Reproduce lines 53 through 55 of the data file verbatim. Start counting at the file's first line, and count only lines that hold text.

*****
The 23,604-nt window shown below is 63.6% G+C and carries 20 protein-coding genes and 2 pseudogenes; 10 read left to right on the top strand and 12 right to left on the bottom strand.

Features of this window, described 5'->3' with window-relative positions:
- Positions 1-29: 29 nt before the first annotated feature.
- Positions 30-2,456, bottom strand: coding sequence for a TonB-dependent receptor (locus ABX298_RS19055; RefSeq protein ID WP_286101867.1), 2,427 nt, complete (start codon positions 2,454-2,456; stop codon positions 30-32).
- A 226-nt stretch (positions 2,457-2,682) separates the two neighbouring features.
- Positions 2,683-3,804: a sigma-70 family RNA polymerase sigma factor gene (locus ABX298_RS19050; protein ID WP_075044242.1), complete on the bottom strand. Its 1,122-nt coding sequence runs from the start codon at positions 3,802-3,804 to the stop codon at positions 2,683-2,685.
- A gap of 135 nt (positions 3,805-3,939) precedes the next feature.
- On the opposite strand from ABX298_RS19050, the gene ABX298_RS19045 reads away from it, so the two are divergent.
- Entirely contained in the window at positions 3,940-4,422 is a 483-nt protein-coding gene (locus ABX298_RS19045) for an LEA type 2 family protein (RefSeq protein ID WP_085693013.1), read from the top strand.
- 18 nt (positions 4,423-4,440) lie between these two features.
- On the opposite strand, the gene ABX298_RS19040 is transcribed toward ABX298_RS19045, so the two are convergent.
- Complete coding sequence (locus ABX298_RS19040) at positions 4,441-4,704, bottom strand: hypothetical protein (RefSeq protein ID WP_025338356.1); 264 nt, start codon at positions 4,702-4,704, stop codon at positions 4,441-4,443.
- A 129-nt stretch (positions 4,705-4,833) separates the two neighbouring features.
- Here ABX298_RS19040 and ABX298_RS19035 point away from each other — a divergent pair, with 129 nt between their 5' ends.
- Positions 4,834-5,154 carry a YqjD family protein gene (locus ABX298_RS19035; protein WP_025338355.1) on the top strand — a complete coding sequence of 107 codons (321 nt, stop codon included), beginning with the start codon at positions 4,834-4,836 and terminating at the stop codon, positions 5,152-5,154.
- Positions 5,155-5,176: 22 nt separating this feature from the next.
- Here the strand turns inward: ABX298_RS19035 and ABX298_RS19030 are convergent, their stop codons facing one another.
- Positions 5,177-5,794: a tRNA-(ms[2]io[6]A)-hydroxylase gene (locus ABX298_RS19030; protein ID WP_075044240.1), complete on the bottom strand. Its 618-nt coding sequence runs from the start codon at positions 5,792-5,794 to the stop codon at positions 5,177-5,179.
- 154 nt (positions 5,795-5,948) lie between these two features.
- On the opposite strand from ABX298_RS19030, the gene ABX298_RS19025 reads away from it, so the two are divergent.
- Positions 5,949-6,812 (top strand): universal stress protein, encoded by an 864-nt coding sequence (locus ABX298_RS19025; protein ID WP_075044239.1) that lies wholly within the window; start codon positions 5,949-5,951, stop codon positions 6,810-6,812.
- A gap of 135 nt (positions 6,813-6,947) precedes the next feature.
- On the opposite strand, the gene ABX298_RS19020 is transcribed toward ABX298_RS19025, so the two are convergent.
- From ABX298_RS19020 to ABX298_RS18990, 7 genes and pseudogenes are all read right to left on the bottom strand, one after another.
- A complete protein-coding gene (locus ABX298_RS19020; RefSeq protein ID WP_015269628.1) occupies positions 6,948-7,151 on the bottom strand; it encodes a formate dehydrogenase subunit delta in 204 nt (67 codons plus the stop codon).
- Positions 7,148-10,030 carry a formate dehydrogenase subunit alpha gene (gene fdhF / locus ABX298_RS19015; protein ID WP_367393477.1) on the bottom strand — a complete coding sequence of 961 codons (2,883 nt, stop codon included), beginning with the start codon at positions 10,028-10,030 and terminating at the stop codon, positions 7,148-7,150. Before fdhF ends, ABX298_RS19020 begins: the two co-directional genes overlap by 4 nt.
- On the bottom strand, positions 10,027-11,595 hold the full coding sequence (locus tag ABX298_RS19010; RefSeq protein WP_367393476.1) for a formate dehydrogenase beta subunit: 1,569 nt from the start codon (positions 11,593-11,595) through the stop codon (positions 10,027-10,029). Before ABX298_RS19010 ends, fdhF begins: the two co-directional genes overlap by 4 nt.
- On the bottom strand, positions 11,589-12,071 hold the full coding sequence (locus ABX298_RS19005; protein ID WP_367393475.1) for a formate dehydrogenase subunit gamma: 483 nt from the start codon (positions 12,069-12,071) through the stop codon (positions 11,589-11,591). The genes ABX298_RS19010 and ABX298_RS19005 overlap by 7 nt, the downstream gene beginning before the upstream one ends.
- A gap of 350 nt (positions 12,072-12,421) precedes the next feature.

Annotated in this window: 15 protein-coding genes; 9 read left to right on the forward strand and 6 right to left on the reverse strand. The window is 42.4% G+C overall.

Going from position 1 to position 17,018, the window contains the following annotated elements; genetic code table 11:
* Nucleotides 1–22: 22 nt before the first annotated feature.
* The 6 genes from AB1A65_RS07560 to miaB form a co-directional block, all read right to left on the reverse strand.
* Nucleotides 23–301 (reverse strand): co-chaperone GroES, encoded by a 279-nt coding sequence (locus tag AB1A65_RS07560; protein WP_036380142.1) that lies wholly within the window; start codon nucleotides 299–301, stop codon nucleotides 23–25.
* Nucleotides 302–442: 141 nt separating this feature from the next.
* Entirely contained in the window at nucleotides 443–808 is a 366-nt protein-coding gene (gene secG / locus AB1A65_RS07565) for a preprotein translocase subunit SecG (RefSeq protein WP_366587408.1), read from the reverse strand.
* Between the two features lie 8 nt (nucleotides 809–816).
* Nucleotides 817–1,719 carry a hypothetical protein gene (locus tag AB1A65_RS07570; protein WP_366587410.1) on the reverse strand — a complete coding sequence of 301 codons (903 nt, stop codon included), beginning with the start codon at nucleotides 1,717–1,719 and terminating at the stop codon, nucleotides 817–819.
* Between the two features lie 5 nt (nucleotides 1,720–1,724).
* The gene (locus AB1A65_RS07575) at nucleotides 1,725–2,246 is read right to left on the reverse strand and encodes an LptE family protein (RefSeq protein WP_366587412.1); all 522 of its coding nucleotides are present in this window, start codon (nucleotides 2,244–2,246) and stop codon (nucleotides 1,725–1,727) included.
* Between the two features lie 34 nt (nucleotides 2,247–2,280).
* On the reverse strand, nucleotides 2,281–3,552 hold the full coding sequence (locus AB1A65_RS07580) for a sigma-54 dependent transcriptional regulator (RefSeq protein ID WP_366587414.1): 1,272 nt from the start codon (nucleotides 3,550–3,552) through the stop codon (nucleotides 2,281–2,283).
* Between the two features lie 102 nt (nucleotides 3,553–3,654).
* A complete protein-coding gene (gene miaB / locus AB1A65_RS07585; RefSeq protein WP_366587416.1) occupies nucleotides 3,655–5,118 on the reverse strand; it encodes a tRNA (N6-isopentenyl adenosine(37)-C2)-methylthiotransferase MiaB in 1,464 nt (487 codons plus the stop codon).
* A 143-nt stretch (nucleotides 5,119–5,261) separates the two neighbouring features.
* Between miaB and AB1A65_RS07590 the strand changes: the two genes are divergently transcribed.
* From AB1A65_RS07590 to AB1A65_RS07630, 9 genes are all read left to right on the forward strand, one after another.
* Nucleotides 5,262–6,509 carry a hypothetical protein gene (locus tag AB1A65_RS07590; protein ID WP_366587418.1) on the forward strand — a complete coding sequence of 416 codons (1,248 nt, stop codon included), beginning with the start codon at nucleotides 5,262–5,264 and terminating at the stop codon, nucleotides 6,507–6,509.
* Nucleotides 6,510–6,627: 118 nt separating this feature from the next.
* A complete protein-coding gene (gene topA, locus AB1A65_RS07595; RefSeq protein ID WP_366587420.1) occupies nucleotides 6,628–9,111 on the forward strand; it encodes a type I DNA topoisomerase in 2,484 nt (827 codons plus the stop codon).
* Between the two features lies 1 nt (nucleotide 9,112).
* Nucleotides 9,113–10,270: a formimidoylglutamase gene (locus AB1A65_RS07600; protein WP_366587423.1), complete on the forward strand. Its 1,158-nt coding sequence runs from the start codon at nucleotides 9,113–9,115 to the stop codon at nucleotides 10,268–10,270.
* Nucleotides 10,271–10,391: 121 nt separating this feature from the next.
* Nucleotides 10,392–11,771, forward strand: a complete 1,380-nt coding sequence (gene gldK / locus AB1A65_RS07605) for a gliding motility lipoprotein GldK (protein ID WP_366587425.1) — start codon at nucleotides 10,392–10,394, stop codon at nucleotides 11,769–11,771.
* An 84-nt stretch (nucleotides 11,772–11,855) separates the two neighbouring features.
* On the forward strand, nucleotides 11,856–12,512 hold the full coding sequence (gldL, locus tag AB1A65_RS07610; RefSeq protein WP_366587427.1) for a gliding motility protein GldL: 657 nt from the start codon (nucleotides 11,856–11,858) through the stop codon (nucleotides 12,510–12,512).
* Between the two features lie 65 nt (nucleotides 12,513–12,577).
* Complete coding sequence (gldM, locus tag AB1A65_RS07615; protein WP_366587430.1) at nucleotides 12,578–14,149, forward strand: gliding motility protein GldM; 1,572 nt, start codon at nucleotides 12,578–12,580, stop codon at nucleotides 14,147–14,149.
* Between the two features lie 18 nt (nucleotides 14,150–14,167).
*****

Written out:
* Nucleotides 10,271–10,391: 121 nt separating this feature from the next.
* Nucleotides 10,392–11,771, forward strand: a complete 1,380-nt coding sequence (gene gldK / locus AB1A65_RS07605) for a gliding motility lipoprotein GldK (protein ID WP_366587425.1) — start codon at nucleotides 10,392–10,394, stop codon at nucleotides 11,769–11,771.
* An 84-nt stretch (nucleotides 11,772–11,855) separates the two neighbouring features.